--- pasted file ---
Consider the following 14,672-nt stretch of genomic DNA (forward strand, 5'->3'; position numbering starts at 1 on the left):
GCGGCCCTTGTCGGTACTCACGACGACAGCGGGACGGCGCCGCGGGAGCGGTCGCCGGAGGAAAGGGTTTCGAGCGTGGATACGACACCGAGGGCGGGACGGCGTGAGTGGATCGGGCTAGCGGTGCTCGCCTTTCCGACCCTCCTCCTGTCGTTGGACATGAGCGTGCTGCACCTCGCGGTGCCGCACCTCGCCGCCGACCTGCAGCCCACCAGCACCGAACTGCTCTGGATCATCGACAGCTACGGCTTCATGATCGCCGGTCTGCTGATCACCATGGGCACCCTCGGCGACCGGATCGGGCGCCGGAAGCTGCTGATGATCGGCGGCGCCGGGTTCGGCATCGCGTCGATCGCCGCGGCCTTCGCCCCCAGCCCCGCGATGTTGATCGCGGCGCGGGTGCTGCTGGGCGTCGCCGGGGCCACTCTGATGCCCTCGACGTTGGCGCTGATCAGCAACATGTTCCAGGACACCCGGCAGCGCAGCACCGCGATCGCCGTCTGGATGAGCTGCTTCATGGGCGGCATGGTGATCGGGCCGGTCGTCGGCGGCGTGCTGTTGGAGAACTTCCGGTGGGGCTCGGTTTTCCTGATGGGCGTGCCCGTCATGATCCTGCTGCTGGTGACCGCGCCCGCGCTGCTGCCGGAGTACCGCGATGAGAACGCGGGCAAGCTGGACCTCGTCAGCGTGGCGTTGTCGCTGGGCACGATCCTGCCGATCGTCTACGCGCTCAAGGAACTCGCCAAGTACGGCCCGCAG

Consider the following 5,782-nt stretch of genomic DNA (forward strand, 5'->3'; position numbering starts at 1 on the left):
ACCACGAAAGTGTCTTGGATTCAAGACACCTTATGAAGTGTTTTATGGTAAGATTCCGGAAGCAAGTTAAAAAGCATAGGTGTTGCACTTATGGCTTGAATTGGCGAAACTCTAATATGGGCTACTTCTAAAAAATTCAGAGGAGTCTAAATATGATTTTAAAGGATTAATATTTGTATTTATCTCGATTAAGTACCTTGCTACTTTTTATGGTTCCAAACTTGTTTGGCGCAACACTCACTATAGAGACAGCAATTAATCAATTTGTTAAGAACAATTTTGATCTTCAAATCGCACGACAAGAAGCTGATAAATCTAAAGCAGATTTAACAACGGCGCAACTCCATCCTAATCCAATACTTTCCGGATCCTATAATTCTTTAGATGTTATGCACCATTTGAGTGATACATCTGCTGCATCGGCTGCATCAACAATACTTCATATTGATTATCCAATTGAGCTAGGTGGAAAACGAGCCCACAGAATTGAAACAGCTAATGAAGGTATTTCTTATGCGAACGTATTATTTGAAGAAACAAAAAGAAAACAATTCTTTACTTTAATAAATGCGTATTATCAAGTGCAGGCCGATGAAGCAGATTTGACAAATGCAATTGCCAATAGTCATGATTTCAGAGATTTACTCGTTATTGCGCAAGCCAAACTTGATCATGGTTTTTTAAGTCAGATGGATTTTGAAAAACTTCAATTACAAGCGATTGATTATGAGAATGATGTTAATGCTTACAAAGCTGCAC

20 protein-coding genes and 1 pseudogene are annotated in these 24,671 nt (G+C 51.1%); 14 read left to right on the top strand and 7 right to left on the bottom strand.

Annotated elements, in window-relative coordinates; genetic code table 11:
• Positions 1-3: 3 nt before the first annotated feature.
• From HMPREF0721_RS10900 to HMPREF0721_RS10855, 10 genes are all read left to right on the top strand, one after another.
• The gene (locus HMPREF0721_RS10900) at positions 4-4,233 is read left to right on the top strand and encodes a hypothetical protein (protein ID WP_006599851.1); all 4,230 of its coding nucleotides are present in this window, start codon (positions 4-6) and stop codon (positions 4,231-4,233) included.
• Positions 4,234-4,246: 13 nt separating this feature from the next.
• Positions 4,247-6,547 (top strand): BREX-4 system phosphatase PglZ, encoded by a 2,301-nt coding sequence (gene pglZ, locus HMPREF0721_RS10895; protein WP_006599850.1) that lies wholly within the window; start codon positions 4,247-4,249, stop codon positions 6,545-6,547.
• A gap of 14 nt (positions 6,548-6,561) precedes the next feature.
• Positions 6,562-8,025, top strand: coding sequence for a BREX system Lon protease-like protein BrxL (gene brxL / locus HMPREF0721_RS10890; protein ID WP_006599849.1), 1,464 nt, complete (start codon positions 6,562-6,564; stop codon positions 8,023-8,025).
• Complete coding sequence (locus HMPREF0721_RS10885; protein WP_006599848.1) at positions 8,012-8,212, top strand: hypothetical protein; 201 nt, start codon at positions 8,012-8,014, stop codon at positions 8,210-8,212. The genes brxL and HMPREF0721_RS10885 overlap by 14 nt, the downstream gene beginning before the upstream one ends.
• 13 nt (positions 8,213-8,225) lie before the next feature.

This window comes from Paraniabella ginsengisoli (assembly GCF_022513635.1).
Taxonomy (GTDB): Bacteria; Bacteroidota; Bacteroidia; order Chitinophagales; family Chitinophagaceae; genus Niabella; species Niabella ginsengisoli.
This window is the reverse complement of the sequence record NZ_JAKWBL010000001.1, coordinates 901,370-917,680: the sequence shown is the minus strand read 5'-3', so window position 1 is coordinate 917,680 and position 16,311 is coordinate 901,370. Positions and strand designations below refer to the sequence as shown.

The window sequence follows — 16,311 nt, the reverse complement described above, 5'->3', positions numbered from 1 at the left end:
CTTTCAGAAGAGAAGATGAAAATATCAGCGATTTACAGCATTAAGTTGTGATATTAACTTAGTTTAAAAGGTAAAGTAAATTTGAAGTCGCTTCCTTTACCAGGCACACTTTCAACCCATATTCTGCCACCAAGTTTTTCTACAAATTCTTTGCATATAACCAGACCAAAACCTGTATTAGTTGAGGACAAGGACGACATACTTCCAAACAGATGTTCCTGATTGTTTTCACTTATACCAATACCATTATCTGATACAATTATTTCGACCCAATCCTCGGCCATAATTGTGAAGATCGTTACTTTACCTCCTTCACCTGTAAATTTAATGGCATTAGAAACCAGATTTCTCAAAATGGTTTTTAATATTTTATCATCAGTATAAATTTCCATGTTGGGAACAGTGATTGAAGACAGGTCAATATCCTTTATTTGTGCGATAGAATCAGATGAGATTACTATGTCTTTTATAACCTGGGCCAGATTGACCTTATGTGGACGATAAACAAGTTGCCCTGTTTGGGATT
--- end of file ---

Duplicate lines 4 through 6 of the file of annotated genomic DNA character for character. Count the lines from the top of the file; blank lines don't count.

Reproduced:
ACCACGAAAGTGTCTTGGATTCAAGACACCTTATGAAGTGTTTTATGGTAAGATTCCGGAAGCAAGTTAAAAAGCATAGGTGTTGCACTTATGGCTTGAATTGGCGAAACTCTAATATGGGCTACTTCTAAAAAATTCAGAGGAGTCTAAATATGATTTTAAAGGATTAATATTTGTATTTATCTCGATTAAGTACCTTGCTACTTTTTATGGTTCCAAACTTGTTTGGCGCAACACTCACTATAGAGACAGCAATTAATCAATTTGTTAAGAACAATTTTGATCTTCAAATCGCACGACAAGAAGCTGATAAATCTAAAGCAGATTTAACAACGGCGCAACTCCATCCTAATCCAATACTTTCCGGATCCTATAATTCTTTAGATGTTATGCACCATTTGAGTGATACATCTGCTGCATCGGCTGCATCAACAATACTTCATATTGATTATCCAATTGAGCTAGGTGGAAAACGAGCCCACAGAATTGAAACAGCTAATGAAGGTATTTCTTATGCGAACGTATTATTTGAAGAAACAAAAAGAAAACAATTCTTTACTTTAATAAATGCGTATTATCAAGTGCAGGCCGATGAAGCAGATTTGACAAATGCAATTGCCAATAGTCATGATTTCAGAGATTTACTCGTTATTGCGCAAGCCAAACTTGATCATGGTTTTTTAAGTCAGATGGATTTTGAAAAACTTCAATTACAAGCGATTGATTATGAGAATGATGTTAATGCTTACAAAGCTGCAC

20 protein-coding genes and 1 pseudogene are annotated in these 24,671 nt (G+C 51.1%); 14 read left to right on the top strand and 7 right to left on the bottom strand.

Annotated elements, in window-relative coordinates; genetic code table 11: